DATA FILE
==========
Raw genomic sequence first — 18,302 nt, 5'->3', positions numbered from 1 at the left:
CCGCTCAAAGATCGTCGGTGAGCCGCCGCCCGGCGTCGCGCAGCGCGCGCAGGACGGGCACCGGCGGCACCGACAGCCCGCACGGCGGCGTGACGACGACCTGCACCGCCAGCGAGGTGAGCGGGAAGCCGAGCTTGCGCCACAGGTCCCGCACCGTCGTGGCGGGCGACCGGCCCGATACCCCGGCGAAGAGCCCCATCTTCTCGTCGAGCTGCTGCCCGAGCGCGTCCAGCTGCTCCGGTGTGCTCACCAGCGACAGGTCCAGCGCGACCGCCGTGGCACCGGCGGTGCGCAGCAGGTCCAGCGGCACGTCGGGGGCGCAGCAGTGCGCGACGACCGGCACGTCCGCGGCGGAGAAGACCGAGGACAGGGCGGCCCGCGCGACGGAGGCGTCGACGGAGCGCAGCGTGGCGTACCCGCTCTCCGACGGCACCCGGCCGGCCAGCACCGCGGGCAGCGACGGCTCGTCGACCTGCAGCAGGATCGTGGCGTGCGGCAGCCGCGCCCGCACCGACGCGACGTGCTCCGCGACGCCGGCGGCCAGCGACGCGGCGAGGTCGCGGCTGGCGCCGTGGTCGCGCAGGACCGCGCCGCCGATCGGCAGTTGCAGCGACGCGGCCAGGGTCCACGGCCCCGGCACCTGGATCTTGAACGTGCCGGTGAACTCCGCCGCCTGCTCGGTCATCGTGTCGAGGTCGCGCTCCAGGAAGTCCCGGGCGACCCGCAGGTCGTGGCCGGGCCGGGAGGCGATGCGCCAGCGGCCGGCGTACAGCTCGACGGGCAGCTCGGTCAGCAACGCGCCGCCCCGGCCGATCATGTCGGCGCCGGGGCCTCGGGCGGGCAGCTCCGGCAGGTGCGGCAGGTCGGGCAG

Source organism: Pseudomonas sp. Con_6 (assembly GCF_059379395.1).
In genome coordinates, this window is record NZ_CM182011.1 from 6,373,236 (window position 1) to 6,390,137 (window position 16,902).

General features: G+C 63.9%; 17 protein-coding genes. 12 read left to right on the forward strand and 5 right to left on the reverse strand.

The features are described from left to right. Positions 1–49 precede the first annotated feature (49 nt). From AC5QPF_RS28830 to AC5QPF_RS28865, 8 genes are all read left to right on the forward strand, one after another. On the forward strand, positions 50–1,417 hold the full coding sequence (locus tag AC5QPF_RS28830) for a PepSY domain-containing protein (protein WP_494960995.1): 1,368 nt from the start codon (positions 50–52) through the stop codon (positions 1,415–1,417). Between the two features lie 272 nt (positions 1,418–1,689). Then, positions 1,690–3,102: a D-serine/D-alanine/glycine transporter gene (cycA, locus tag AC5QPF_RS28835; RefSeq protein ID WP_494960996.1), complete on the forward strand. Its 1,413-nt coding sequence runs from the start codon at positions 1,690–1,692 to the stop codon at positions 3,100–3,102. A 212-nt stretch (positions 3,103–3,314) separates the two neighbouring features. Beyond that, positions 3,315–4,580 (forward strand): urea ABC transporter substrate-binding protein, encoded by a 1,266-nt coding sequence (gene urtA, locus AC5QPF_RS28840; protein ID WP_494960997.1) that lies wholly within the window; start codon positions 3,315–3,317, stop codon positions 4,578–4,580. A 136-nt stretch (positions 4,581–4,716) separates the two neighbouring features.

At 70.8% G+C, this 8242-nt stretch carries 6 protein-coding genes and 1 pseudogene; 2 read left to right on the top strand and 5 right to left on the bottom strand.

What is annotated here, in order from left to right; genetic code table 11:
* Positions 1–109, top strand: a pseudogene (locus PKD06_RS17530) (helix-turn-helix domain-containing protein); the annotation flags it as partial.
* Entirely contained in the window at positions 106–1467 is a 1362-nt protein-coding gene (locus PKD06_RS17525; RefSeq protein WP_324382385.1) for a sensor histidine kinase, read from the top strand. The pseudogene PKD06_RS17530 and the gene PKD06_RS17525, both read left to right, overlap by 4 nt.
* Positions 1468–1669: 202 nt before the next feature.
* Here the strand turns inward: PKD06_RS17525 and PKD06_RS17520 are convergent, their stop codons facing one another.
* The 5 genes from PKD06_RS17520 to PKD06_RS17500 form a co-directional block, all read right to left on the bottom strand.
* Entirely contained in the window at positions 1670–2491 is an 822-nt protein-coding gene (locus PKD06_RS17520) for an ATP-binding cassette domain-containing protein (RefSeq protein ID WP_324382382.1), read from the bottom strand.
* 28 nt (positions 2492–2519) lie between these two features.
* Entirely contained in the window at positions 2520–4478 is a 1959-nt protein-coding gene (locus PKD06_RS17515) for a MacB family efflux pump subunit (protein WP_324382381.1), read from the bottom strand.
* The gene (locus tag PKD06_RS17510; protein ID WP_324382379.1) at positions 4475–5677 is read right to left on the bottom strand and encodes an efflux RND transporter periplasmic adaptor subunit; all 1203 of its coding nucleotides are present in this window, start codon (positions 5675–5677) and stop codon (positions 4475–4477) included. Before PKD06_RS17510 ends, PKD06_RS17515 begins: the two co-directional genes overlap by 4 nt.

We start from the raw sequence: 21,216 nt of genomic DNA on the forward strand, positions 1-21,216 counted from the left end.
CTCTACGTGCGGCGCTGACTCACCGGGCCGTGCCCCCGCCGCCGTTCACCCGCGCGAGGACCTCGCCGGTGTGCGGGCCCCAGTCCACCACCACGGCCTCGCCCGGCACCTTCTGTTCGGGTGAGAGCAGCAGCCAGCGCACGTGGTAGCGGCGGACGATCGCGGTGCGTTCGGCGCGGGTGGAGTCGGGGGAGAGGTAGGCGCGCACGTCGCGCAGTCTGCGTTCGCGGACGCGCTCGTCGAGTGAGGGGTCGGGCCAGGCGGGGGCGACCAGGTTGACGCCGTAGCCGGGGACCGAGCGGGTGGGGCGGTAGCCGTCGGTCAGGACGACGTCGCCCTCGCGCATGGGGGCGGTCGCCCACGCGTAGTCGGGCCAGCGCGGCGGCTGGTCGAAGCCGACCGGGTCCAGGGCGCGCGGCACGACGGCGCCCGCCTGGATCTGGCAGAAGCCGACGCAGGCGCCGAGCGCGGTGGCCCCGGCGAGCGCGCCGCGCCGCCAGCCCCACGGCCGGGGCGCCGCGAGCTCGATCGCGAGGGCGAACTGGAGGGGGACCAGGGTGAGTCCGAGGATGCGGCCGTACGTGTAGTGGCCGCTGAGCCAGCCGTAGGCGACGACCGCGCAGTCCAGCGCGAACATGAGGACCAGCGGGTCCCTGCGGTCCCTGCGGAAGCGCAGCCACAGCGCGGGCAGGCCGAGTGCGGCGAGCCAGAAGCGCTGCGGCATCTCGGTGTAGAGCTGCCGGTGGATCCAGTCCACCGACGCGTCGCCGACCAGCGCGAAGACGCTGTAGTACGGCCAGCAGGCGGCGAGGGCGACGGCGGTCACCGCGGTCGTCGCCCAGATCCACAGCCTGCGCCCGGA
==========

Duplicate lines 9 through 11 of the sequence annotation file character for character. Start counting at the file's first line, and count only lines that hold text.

* Positions 1–109, top strand: a pseudogene (locus PKD06_RS17530) (helix-turn-helix domain-containing protein); the annotation flags it as partial.
* Entirely contained in the window at positions 106–1467 is a 1362-nt protein-coding gene (locus PKD06_RS17525; RefSeq protein WP_324382385.1) for a sensor histidine kinase, read from the top strand. The pseudogene PKD06_RS17530 and the gene PKD06_RS17525, both read left to right, overlap by 4 nt.
* Positions 1468–1669: 202 nt before the next feature.